It creeps up on me every so often. Last time I had it was two days ago. I’m not a big believer in dreams but this one gets to me every single time.
They say you shouldn’t tell people your dreams, it always leads to bad luck. Well, I don’t believe in luck either.
I’d be my 4th grade self every time, sitting on my elementary school’s ping pong table when a doctor would come in with my mother to inform me she has cancer.
I’d wake up in tears every time only to be reminded that my nightmare is other peoples reality.
The numbers of how common breast cancer is among women is all over the place but you never really notice how big they are until someone you know has it.
It has dawned on me very recently that so many of my friends’ mothers, a pair of my previous teachers and a few other women I’ve encountered in my two decades on this earth have or had breast cancer.
But another, very important, notion dawned at me after that. A large chunk of our society is dealing with those who have underwent or are currently diagnosed with breast cancer, or any type of cancer, in a very demeaning way. I am in no position to tell people how to treat each other but for the few of you with a conscious, I hope you take the following points into consideration the next time you’re discussing cancer – whether you’re around a patient or not.
The “Hayda el Marad” Social Illness
“Hayda el Marad” (which translates to “that disease” for my non-Arabic readers) is a very common but very degrading cancer reference term we use in our culture. As if saying cancer out loud it will make it come back and bite us. We are that cowardice. Cancer patients deserve the acknowledgment to what they are going through and will appreciate every speck of support. We can’t just go around speaking of what they’re living with as some sort of taboo.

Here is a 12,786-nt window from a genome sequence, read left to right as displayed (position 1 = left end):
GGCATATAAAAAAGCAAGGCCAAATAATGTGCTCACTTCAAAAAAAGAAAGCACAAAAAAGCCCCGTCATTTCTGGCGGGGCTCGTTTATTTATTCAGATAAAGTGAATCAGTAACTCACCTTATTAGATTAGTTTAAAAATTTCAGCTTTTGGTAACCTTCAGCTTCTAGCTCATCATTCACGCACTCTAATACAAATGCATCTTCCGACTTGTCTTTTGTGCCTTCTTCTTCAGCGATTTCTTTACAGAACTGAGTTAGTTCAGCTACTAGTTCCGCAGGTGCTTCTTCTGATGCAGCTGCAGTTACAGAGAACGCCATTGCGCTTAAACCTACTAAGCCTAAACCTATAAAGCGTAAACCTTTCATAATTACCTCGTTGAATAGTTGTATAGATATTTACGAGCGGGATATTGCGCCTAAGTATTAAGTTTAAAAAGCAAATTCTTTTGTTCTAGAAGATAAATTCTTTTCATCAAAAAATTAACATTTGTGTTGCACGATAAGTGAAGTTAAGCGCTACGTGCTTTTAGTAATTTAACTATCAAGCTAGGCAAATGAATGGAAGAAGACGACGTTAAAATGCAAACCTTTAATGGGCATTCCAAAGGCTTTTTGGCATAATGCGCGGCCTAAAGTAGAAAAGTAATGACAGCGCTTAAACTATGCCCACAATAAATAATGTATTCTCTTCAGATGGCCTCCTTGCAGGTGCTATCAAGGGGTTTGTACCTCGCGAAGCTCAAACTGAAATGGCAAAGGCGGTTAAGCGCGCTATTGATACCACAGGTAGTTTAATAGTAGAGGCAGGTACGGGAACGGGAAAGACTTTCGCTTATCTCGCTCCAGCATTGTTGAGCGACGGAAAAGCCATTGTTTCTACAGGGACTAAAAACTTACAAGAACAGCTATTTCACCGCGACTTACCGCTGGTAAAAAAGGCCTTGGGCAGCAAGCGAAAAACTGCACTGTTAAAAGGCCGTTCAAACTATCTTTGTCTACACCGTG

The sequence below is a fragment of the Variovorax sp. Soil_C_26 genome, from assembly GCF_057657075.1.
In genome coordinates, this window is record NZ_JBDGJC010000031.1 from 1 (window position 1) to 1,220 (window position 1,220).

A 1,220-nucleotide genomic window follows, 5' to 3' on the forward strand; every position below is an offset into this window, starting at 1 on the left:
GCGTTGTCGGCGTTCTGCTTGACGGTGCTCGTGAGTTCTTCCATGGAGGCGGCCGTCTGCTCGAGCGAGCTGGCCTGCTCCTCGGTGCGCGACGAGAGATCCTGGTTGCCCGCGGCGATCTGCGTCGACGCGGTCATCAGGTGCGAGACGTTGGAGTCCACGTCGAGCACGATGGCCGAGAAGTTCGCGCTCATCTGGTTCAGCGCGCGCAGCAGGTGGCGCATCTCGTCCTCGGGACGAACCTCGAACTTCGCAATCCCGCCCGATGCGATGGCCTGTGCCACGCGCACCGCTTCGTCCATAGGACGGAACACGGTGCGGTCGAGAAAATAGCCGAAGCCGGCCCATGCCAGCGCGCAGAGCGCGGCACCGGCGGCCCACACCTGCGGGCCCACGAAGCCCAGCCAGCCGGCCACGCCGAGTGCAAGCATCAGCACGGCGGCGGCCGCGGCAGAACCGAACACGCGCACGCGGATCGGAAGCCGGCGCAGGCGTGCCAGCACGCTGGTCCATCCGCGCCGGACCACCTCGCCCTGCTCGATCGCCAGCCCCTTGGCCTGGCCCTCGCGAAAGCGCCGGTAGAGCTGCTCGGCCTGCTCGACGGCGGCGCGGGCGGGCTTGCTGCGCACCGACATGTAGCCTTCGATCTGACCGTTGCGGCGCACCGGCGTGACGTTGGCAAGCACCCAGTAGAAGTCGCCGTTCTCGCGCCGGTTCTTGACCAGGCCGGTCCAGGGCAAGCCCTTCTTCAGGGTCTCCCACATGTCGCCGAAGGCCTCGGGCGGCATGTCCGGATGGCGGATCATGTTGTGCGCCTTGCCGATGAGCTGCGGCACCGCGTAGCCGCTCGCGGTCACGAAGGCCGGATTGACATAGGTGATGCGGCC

People don’t realize that cancer patients aren’t only physically affected by their disease. It hits them on an emotional level as well. This applies even after they’re cured with the constant worry of it coming back.
Cancer is Mean Enough
Be nice to people in general but please be nice to people with cancer as well. The emotional ruggedness they undergo is tough enough Don’t be afraid to talk about their illness but also don’t patronize them with non-stop questions about it. You can show them you care in different ways. Small gestures from the heart always help, especially if the diagnosed person is close to you. Your “call me when you need me” won’t help because we both know they probably won’t.
Is your busy insensitive mind running out of ideas? Here are a few:
- Ask them if you can bring something for them with you whenever you’re visiting. Even if they say no, get them something with you. A cup of coffee or a doughnut – make it something safe though.
- Send them flowers every once in a while.
- Send them jokes whenever you come across any.
- LISTEN to them.
- Read to them.
- Play some board games.
- Make them playlists.
Guilt is Normal, Don’t Flaunt it
It is normal to feel guilty at first but your friend/acquaintance/family member/stranger has this disease due to biological reasons so get over yourself. In the process of doing so, don’t flaunt your guilt. It would just make them feel uncomfortable around you. Turn your guilt into support; hug them whenever you’re out of words.
ALSO FOR THE LADY WALKING DOWN HAMRA STREET FROM LAST WEEK (& ALL THE OTHER IGNORANT F’S OUT THERE) ASKING HER FRIEND IF “HAYDA EL MARAD” IS CONTAGIOUS, NO IT IS NOT.
Communication is key. Love is key. Love each other. Spread the awareness. October is Breast Cancer Awareness Month after all.
Speaking of, our ever-so-generous government will now start covering breast-cancer reconstructions for any one who needs it.